I mean, when we first started touring, after we finished the Head Games album, we used to have our own private plane. It had a Rolls-Royce engine and held about 20 people, with a stewardess, pilot, and co-pilot. We had the luxury of using that, so we'd fly into a private airport near where we were going to play, the cars would take us to the venue, we'd do our soundcheck, we'd do the show, we'd come straight offstage, into the car, back to the plane, and fly to the next town. So it was a very, very nice lifestyle as well as enjoying what we were doing onstage.

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But the oil embargo hit later that year, and all the fuel prices went right up. They skyrocketed! So it just became to expensive to run the plane and make money for ourselves, so we decided that we wouldn't go that route anymore. We'd start bussing it. And none of us had never bussed America before. We didn't really enjoy the idea of being in a tour bus. In those days they were fairly basic. They weren't like they are today, the really nice, luxurious, really comfortable ones, a bunk where you can sleep and everything. But that's what we did. And that kind of changed things a bit, because some of the traveling... You know, after a show sometimes, you're talking 600 miles, 800 miles sometimes, to the next venue! Which is extremely exhausting. That's the most tiring part of being on the road. There's nothing much to do while you're on the bus, as Bob Seger so accurately points out in one of his songs. [Laughs.] And, y'know, you either get drunk or drink too much or...you just do stupid things! It was an experience. But we got used to it in the end. Things got better with the busses, so it wasn't real bad at all. But I don't like doing it anymore. I really don't. I'm too old for that!

I've noticed that there's a lot of farewell tours going on these days. I'd wondered how much of it was to do with the travel involved in being on the road rather than the shows themselves.

Well, I think that's the reason why Foreigner - the current band that's out - have decided that enough's enough. They've been 19 years together, and they've done such a great job of doing our music as well as they could possibly do. And I think they do it as well as we ever did, personally. A lot of people don't agree, but I do...and I've played with them many, many times, so I know how good they are. Each one of them takes their position extremely seriously, because they want to be what Foreigner stands for: good music, good songs, good presentation. So, yeah, I think the fact that Kelly [Hansen] got married a couple of years ago to a really lovely lady from Poland - he met her in England, of all places - and they're now together as a couple, he wants to spend some more time at home. Because, you know, for the last few years, they've really toured a lot. They've done a lot of tours, they've worked really hard, and I think they deserve it!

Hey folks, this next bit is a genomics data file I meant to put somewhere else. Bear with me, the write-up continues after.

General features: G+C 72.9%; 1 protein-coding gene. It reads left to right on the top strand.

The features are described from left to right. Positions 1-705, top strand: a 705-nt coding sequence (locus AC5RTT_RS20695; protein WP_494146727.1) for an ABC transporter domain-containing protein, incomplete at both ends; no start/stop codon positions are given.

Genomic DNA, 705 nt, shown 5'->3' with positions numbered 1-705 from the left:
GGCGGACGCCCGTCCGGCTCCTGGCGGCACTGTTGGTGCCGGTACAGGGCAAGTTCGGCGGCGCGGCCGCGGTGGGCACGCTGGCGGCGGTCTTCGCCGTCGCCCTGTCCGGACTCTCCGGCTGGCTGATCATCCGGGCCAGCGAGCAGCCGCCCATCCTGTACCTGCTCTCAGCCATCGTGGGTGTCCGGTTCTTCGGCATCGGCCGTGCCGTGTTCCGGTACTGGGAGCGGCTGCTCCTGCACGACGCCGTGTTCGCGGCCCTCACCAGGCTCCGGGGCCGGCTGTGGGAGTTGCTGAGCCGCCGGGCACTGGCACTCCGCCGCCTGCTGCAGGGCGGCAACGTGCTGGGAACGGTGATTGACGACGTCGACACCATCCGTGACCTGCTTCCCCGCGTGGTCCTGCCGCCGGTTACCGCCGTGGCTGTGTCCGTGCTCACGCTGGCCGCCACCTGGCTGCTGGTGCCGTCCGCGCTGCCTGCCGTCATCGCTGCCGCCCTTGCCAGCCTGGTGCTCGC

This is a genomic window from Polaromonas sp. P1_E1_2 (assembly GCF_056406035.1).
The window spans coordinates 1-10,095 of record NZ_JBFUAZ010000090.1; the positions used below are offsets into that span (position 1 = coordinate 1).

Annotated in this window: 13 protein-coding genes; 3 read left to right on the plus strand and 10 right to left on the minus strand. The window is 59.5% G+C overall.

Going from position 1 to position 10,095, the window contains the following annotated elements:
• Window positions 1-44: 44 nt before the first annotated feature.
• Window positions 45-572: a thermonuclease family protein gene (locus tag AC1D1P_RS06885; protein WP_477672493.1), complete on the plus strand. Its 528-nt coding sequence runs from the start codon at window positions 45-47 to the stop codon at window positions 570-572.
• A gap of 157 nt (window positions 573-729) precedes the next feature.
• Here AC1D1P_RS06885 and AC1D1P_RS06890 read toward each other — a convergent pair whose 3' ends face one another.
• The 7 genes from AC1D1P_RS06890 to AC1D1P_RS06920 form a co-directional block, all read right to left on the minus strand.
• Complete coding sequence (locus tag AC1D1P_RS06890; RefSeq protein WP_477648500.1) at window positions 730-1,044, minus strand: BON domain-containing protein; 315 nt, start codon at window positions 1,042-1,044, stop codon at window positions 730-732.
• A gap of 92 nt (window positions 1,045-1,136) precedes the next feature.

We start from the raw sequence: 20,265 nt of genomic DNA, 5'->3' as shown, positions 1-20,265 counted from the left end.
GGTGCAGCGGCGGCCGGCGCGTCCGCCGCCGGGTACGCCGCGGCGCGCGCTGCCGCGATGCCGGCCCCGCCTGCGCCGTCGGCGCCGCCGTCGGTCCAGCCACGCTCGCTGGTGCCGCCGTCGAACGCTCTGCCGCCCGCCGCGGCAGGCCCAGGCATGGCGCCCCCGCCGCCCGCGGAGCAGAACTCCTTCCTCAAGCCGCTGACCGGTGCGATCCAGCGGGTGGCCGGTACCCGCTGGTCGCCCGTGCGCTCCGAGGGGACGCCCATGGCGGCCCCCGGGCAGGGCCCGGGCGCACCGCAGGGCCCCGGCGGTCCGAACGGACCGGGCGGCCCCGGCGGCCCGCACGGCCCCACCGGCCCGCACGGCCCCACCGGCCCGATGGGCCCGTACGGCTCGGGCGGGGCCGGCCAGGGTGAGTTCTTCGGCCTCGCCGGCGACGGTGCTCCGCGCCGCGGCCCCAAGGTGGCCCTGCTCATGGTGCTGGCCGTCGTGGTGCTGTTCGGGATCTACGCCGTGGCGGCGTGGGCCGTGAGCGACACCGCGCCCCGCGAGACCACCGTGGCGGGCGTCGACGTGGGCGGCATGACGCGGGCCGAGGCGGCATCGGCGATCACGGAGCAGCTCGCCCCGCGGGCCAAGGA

I don't think it's the end completely, by any means, because I think, if they can, they'll do one-offs or whatever. And I know Phil Carson, their manager, will want them to still do that, obviously, for all the right reasons. Foreigner's still in demand. It's amazing how many shows they still sell out right now. So I think it's deserved and only right. Sometimes it annoys us when you see people write about, "Oh, they're just a cover band." That's not the case. Because we put them there. Mick Jones specifically chose pretty much every member that's in that band for the reasons of being good at what they do and doing it right. So it does hurt my feelings a bit when people say, "Oh, they're just a cover band."

The fact of the matter is, some of us, because of our age and health issues, can't really do the touring anymore. We just can't do it. Al Greenwood and myself, yes, we're still very capable of playing and being up on a stage, and we love to do it. But we do it when we feel it's the right time, and we always talk to the management and the band about it. They love us coming out. But we do not love the traveling situation anymore. So that's where we stand at the moment. Yes, it's a farewell, but I don't think it's forever. I think there's still something there, and Foreigner will still keep going. If you'd have told me 40 years ago that it'd still be relevant today, I would've said, "No, don't be silly!" [Laughs.] But it's amazing: the crowd, they love to hear those songs. And that's what's made it last. The quality of the songs that the band wrote and played is there.

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When you look at the discography of Foreigner while you were within the band, do you have a particular favorite album?

Well, obviously 4 is very much a landmark album in every way. Because the band had been cut down to four members... Ian McDonald and Al Greenwood were let go, and I kind of understood in a way why Ian was let go, because he'd kind of got involved with various substances and wasn't really as on his game as he should've been. But Al Greenwood was - and still is - a great keyboard player and a very, very nice, mellow guy. I love him. We get on great. But anyway, that's what they decided on, and it was Lou and Mick who decided that was going to happen. I became more involved in the day-to-day stuff, as I still do, because I love to talk to people about the band...as you might have guessed! [Laughs.]